Volunteer dentists and dental residents performed oral screenings on more than 1,200 Nassau County children Friday in an event targeted at a sliver of the millions of kids nationwide who lack dental insurance or who have coverage but rarely — if ever — visit the dentist.
The cost of private insurance, transportation problems and parents not viewing dental care as a priority are keeping kids out of dentist offices, leading to oral diseases that could be prevented at an early age, experts say.
“They’ll make sure their kid goes to the pediatrician and gets vaccinated and all that, but going to the dentist is something that is not seen as all that critical until there’s a problem,” said Dr. Amr Moursi, chairman of New York University’s pediatric dentistry department.
The event was among more than 1,500 “Give Kids a Smile” free dental-screening programs nationwide scheduled this year, most in early February, according to the Chicago-based American Dental Association Foundation, which spearheads the initiative. Another event is Saturday in Riverhead.
The Garden City event, hosted by the Nassau County Dental Society at the Cradle of Aviation Museum, was aimed at children aged 4 to 8 from Nassau schools with a large number of children from low-income families.
Many of those children are covered by Medicaid or the state and federally funded Child Health Plus, which offers free or subsidized dental and health insurance for children from moderate-income families with earnings above the Medicaid ceiling.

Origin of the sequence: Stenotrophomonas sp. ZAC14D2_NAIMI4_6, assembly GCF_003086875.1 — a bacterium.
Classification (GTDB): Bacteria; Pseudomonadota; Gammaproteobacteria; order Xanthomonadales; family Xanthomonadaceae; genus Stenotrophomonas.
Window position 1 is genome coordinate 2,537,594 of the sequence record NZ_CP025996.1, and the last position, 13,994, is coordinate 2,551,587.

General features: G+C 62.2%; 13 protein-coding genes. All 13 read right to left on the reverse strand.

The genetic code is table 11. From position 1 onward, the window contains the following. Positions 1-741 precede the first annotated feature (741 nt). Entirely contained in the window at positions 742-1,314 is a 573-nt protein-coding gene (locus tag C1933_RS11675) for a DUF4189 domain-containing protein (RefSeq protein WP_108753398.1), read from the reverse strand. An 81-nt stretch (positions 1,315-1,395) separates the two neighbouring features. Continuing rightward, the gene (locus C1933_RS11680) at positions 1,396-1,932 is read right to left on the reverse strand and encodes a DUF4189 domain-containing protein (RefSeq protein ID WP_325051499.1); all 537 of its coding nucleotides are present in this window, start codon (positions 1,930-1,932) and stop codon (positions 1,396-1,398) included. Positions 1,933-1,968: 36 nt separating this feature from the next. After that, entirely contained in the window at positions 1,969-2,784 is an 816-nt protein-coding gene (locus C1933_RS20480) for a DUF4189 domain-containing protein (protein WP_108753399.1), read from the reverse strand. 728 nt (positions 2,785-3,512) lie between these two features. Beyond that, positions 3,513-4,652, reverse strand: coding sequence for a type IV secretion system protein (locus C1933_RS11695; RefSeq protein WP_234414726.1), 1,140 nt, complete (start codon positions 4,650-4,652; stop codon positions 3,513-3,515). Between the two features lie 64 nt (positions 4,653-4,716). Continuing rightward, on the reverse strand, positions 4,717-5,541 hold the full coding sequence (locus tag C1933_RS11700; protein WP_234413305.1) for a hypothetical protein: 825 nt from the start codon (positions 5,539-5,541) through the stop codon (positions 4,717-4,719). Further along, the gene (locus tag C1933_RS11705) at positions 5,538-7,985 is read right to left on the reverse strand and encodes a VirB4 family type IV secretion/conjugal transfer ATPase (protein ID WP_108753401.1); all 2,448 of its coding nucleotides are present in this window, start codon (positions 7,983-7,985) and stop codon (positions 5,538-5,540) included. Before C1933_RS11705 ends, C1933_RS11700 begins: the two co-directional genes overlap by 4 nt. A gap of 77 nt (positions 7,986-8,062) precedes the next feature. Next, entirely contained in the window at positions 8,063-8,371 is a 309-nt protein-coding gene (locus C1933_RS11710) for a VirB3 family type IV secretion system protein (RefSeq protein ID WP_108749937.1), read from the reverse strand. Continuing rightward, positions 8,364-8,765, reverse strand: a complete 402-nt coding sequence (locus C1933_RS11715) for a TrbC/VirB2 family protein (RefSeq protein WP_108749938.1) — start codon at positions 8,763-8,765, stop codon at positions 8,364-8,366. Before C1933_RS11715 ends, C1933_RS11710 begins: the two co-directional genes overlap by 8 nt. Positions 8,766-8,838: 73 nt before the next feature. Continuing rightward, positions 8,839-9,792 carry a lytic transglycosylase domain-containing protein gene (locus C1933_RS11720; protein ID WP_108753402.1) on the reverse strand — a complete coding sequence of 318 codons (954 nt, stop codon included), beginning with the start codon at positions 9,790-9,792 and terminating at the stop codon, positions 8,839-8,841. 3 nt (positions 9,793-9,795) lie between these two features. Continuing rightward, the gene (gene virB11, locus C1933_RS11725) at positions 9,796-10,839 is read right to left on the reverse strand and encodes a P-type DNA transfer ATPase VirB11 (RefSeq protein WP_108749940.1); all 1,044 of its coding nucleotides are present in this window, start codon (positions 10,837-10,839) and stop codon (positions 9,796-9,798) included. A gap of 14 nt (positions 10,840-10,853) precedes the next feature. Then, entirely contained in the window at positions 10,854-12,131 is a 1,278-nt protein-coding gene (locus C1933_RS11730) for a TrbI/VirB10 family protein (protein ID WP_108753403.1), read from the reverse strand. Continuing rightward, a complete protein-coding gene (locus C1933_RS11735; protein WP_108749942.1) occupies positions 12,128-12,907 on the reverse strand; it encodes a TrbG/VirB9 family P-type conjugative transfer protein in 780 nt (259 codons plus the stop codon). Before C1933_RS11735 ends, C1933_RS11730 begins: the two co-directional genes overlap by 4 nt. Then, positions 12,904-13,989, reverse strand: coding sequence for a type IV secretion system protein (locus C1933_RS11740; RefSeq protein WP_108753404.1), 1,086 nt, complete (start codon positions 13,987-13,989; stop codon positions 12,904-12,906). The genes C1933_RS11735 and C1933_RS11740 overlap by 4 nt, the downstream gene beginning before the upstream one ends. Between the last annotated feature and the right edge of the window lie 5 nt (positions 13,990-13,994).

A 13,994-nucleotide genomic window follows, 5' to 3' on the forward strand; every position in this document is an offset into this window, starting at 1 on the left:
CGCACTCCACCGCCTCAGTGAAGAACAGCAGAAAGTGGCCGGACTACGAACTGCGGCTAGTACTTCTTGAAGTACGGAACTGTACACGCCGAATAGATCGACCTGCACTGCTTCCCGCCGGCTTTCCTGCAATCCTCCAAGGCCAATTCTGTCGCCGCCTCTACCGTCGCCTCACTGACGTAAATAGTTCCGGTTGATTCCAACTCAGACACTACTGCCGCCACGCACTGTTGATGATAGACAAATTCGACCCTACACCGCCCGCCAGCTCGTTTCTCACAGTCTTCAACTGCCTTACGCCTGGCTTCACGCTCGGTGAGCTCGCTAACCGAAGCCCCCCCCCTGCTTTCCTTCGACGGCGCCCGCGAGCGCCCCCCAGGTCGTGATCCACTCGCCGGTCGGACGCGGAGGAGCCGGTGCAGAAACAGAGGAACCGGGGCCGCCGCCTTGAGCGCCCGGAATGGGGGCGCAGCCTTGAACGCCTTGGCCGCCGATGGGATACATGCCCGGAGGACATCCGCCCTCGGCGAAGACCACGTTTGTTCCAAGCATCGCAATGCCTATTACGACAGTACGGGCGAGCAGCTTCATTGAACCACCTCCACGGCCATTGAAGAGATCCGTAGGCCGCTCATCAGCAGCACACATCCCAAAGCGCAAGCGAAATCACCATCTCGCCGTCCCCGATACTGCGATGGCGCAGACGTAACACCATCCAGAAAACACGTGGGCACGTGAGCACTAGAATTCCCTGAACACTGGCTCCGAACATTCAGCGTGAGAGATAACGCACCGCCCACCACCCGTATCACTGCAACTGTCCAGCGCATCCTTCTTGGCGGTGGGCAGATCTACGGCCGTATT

Yet only 60 percent of children — defined as ages 2 to 20 — in Medicaid or Child Health Plus in New York visited the dentist at least once in 2017, according to the state Department of Health.
Many parents of those children don’t have cars, which is why buses took kids directly from their schools to Friday’s event, said Dr. Joseph Brofsky, section head of pediatric dentistry at Cohen Children's Medical Center in New Hyde Park and co-chair of the Nassau event.
Even if parents have transportation, many — especially those in low-wage jobs — have little flexibility in their schedules and no paid vacation days, said Anthony Santella, an associate professor of public health at Hofstra University. Many dentists do not accept Medicaid or Child Health Plus patients, and few dentists have offices in low-income neighborhoods, he said.